“I heard that you were looking for me. Here I am.”
“Who told you that?” asked Michael.
“Does it matter? I’m here.”
“No, no. You’re right. I was looking for you,” confessed Michael.
“Well, is now a good time? I don’t know how much longer I’ll be around town.”
“Umm,” Michael thought out loud. He thought about Brittany. He promised to open up to her about everything. But the ‘everything’ he wanted to open up to her about was standing right in front of him. All the questions he had were about to be answered. “Get in. Let’s go for a drive.”
“Sounds good,” William said as he walked to the passenger door. “Nice car.”
Michael watched William sit in the car and close the door behind him. Michael looked around the yard and the rest of the neighborhood. As far as he knew, they were alone. He wasn’t being followed. Michael wasn’t really sure what he was doing, but after what happened to him in the bathroom, he knew there was something strange going on and that William had dealt with something like it before.
After Gazet’s car accident back in late September 2012, he was immediately taken to a hospital in Ireland, but within hours the TDAA landed their helicopter, had a legal document issuing an immediate transfer of Gazet, and had him in the TDAA medical center by the end of the next night. Because it happened so quickly, Gazet didn’t have time to pack anything. All of the clothes he had been wearing over the last couple of months were given to him by Paul.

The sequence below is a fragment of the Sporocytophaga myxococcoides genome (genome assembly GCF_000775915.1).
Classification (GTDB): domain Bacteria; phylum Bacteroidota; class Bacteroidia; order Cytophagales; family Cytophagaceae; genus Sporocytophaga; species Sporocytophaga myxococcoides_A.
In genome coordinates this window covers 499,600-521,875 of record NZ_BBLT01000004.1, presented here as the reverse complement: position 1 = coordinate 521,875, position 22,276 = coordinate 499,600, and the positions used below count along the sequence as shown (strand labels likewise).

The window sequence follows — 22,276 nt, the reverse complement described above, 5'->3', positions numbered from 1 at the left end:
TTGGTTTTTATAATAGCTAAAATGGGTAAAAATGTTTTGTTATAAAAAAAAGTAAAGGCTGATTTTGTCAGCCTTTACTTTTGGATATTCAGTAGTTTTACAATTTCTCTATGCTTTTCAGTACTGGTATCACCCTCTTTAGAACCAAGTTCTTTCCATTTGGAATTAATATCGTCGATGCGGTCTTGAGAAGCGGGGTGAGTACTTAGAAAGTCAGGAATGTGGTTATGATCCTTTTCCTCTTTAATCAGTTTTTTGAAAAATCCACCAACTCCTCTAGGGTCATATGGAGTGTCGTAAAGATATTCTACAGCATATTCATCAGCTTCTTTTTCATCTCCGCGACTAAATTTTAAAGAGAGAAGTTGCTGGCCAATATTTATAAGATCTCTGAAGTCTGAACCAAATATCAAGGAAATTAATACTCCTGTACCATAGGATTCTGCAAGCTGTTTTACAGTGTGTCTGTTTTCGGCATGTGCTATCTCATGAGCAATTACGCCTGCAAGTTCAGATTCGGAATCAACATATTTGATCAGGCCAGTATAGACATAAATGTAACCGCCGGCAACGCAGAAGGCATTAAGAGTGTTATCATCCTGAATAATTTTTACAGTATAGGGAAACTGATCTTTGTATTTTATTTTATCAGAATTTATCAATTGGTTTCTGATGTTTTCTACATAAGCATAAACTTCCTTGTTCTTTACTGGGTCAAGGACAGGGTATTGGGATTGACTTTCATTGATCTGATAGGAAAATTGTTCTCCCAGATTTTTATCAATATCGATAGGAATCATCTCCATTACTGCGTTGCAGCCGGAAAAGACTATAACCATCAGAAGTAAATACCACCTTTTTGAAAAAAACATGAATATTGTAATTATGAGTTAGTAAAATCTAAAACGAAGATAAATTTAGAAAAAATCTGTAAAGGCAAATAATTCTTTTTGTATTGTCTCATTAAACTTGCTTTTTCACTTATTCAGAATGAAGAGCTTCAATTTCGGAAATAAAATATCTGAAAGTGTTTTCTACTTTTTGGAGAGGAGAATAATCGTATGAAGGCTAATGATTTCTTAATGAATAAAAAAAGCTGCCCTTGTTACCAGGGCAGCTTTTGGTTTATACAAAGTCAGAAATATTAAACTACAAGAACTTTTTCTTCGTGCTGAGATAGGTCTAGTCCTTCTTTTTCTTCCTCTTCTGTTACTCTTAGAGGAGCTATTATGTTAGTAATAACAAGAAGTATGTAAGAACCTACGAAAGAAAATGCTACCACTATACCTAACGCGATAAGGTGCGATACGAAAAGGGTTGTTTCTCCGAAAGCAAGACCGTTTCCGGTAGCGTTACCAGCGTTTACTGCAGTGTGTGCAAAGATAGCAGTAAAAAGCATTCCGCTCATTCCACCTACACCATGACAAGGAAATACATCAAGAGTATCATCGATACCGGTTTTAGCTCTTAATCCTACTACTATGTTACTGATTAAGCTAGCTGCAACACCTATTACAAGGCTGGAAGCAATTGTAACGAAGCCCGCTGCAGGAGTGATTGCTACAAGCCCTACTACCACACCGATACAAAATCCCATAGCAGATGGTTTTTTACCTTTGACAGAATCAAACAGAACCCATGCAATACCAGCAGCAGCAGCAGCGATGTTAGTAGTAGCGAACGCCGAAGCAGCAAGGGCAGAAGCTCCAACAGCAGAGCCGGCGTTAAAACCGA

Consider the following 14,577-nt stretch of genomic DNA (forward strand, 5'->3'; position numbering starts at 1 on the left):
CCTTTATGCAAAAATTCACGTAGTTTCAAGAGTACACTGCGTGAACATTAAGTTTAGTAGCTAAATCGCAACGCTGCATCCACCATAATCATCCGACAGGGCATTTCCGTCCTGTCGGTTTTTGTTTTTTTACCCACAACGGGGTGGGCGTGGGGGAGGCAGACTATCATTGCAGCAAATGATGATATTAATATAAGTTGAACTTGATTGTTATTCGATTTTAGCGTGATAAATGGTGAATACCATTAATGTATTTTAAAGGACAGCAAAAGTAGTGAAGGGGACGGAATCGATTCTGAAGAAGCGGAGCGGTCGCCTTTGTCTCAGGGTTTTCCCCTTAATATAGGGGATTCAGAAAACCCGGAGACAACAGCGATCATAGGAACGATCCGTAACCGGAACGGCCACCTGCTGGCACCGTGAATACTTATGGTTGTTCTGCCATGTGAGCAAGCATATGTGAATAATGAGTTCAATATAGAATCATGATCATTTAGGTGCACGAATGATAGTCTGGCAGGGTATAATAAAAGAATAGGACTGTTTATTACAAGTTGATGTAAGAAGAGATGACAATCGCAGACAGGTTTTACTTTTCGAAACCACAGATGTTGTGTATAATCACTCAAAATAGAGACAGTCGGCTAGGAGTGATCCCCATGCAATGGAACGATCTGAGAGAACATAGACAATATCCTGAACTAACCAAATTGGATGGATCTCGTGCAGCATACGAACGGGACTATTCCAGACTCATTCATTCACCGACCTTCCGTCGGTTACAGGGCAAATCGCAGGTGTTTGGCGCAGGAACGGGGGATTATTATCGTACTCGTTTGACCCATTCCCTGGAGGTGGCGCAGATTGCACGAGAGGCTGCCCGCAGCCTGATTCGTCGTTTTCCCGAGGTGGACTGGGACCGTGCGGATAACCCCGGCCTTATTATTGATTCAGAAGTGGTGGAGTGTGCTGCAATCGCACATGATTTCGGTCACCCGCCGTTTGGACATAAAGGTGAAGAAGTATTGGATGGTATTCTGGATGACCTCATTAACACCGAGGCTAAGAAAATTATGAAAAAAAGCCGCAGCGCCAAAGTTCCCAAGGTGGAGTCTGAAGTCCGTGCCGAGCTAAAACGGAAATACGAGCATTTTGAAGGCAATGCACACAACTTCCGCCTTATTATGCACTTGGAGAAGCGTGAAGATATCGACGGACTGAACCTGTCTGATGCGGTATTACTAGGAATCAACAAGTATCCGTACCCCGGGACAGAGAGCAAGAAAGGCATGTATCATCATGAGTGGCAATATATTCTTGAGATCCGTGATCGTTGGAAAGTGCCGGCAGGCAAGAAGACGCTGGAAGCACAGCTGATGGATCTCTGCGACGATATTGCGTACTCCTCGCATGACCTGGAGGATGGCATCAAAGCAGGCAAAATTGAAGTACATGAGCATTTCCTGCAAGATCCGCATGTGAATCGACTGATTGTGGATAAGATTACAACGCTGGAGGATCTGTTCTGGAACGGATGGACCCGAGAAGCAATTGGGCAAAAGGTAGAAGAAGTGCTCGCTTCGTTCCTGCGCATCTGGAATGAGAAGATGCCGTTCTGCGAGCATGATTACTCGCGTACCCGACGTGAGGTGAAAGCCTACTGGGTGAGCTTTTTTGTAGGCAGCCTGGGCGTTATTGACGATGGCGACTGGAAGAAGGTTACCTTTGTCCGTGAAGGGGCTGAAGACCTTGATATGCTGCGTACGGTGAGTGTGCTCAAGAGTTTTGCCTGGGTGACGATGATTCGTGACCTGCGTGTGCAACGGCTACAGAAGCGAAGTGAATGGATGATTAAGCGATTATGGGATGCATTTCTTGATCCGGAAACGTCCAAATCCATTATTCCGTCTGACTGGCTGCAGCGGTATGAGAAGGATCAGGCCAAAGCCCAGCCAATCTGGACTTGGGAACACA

Packing wasn’t proving to be a difficult task. He had the clothes that he had worn the day of his accident and some of his belongings that were taken out of his totaled car. There was nothing else, just the clothes on his back.
He sat in his room staring at the wall. It wasn’t his choice to be in that building, but Paul really did make it feel like home. He pulled him from Cell Block U and put him in a hotel style suite. He had his own king size bed, refrigerator, his own TV, closet, and dresser. He was told that he would be free to leave the building whenever he wanted, and Paul made sure that he was. Gazet had left on several occasions and always came back. The only time he wasn’t allowed to go anywhere was when he had a scheduled procedure. But he had had enough of all of that. It was time to cut the cord and leave the TDAA.
“You sure you want to leave all of this behind?” asked Paul. He leaned against the doorway with his arms crossed.
“You promised me that you would make me comfortable here. You didn’t disappoint. Thank you for that.”
“I’m a man of my word, Gazet.”
“I guess you are.”
Paul had a spring in his step and quickly approached Gazet’s side, “Then stay. I promised you that I would find a way to help you and I will. I just need a little bit more time.”
“I’m sorry, Paul. Time is the one thing I’m running short on and I can’t spend the rest of mine here under a microscope.”
Gazet struggled to get to his feet. Paul reached down and held his arm lifting him to his feet. Gazet limped with his cane in hand over to the bedroom window. He looked down at the cars. He saw the lights of busy Chicago far off in the distance. The city looked tiny from where he stood.
“I’m so close to finding an answer.”
“What makes you think that? None of the tests have given you any useful information about Abilities. How are you close to finding an answer?”
“Because there aren’t many more tests that we can run. One of them has to work.”